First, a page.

Commercial Crew and Cargo Program
Commercial Crew & Cargo Program

The C3PO will extend human presence in space by enabling an expanding and robust U.S. commercial space transportation industry.

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Commercial Orbital Transportation Services

C3PO is responsible for managing NASA's Commercial Orbital Transportation Services (COTS) projects.

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Commercial Crew Development

Commercial Crew Development is a NASA investment that will aid in the development and demonstration of safe, reliable, and cost-effective space transportation capabilities.

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Commercial Transportation

The Commercial Spaceflight theme encompasses completion of commercial cargo capability milestones and will expand NASA's efforts to develop commercial crew capability to LEO and the ISS.

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Commercial Crew Program

NASA’s Commercial Crew Program (CCP) is an innovative partnership to help the United States industry develop space transportation systems that can safely launch astronauts to the International Space Station (ISS) and other low Earth orbit destinations.

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ISS Assembly Sequence
International Space Station Program (ISS)

A human outpost in space bringing nations together for the benefit of life on Earth and beyond.

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United Launch Alliance

ULA was awarded up to $6.7 million via the Commercial Crew Development (CCDev) contract to develop a high-fidelity EDS testbed and demonstrate that system in the Atlas V LV systems integration laboratory (SIL). Over the past several years, ULA has expended significant efforts to ensure that the EELV fleet is compliant with human spaceflight requirements. EDS is the critical technology and key enabler to safe commercial human spaceflight using the mature, reliable EELV transportation system to Low Earth Orbit. In the unlikely event of a LV failure, the EDS provides the crewed spacecraft sufficient advance warning to safely abort, as well as safing the LV by shutting down the liquid rocket engines to terminate thrust and minimize danger to the crew during the abort maneuver. This development effort is a required step along the way to a fully human-rated EELV system, and it is part of an overall evolution plan that builds on today’s success to provide a safer and more capable crewed launch solution. ULA is working in partnership with NASA and several other CCDev partners to ensure that EDS capability on the flight-proven EELV fleet can support its unique crewed spacecraft designs.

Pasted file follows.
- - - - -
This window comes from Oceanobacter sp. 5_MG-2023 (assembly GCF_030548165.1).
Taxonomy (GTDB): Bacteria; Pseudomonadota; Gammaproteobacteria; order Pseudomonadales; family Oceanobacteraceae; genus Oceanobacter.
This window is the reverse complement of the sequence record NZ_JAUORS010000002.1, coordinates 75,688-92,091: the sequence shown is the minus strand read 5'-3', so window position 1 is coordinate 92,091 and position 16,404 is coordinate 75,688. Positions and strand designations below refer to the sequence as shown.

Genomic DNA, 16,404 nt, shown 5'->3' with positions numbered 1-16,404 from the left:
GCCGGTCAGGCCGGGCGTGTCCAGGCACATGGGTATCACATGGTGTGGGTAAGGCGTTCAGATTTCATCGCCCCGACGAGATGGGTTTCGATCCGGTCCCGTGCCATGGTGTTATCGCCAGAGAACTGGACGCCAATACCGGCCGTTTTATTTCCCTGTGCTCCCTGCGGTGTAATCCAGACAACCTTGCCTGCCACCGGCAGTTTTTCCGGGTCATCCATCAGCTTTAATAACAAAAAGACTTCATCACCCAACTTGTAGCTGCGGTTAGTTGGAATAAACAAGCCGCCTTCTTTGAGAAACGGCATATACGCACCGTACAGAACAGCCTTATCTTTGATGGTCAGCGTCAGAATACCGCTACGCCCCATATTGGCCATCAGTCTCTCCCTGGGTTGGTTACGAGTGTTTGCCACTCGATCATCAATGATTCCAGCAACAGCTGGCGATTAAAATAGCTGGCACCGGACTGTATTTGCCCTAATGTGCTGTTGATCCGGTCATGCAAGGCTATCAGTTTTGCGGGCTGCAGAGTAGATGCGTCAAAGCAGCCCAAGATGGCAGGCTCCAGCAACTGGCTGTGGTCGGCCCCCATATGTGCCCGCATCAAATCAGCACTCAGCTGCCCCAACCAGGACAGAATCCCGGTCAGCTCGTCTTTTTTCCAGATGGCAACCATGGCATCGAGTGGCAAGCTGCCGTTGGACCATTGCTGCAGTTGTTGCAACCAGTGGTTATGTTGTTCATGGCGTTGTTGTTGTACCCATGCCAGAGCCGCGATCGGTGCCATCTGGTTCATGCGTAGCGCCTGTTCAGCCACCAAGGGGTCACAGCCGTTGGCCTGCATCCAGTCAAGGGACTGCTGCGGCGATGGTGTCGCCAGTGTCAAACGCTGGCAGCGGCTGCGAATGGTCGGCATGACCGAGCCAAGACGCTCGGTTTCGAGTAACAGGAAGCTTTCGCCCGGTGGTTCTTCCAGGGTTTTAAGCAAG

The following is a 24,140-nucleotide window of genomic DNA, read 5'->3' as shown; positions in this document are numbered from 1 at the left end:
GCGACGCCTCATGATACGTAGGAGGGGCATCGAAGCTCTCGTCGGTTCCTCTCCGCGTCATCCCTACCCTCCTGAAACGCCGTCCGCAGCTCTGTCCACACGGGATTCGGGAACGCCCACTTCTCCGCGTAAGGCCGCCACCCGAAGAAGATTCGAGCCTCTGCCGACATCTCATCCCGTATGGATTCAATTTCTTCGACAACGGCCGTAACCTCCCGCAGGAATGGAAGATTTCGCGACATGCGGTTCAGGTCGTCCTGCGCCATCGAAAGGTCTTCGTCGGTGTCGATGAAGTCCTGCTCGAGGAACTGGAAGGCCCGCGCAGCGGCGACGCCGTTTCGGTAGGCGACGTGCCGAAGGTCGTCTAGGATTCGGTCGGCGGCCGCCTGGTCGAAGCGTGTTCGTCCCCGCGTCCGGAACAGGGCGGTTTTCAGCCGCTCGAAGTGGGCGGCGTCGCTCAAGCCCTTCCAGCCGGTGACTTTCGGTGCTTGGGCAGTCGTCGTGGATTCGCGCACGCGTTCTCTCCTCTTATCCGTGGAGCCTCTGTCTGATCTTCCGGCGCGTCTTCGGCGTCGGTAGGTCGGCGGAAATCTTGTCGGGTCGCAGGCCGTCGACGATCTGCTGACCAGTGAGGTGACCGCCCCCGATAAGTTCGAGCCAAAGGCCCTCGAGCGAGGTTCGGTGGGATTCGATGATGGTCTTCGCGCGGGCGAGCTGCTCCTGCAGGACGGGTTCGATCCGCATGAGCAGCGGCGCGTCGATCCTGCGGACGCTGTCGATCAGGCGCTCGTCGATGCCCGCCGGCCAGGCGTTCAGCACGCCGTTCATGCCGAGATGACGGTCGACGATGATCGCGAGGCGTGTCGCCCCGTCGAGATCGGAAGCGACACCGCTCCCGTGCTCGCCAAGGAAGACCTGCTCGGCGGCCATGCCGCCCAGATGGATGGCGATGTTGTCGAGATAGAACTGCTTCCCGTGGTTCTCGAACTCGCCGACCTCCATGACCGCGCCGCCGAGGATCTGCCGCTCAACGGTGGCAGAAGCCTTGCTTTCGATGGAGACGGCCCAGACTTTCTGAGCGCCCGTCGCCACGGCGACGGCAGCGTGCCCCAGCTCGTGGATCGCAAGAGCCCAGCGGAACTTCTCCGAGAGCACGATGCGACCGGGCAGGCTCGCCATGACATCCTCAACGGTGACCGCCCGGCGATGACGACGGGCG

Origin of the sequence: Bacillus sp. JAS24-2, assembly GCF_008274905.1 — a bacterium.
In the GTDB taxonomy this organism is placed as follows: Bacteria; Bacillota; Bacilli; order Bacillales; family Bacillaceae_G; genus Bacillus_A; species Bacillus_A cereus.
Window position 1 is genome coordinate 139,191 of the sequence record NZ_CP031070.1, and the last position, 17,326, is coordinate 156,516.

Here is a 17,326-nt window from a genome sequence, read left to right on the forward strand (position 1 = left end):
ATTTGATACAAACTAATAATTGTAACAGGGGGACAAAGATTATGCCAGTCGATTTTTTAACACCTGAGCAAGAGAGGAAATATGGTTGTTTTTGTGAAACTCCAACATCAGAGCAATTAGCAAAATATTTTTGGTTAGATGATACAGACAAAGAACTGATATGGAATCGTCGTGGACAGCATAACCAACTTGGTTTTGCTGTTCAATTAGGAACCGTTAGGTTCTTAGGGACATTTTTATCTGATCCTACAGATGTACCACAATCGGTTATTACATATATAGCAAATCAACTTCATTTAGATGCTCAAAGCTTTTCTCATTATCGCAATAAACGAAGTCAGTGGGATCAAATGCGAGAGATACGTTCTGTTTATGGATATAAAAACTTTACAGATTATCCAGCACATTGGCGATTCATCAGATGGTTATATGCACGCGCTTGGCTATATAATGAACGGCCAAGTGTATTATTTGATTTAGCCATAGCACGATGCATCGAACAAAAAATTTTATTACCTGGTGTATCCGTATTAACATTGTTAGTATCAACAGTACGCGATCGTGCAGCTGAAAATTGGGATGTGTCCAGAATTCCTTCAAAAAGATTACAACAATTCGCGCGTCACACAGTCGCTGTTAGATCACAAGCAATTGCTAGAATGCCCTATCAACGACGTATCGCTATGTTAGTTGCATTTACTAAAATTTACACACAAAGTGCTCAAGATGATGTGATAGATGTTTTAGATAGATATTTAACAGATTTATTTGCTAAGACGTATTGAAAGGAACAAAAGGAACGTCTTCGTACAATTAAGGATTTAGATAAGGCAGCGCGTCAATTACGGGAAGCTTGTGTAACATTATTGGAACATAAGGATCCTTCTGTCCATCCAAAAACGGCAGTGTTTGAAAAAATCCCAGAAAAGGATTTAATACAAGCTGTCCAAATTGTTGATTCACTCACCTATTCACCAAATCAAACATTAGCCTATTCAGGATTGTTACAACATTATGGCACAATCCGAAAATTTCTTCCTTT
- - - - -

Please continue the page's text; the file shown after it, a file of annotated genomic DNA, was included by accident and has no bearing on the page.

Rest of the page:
The emergency detection system must be designed to notify and/or protect the occupants from hazards in a timely manner, “safing” the system and/or enabling the occupants to get away from the hazard, guarding against loss of life or limb. In a crewed launch vehicle (LV), the detection of an impending catastrophic failure is extremely time critical, measured in fractions of a second for the worst case to many minutes in others, and the results of a failure can be dangerous to crew safety. This Space Act Agreement develops three main areas: (1) the overall approach to an EDS implementation for the existing flight proven EELV fleet of LVs, (2) the development of a comprehensive fault coverage analysis identifying and determining timing and effects of potential failure modes that are hazardous to the crew, and (3) an conceptual EDS architecture common to both EELV’s.

With three families of launch vehicles – Atlas V, Delta II, and Delta IV– ULA continues the tradition of supporting strategic U.S. space initiatives with advanced robust launch solutions to provide assured access to space and 100 percent mission success.

Please click on the link to learn more about ULA
ULA Website

SAA Milestones
Milestone #
Planned Date
EDS Demonstration Project Kick-off Meeting
Requirements Review
Design Review
EDS Demonstration Report and Review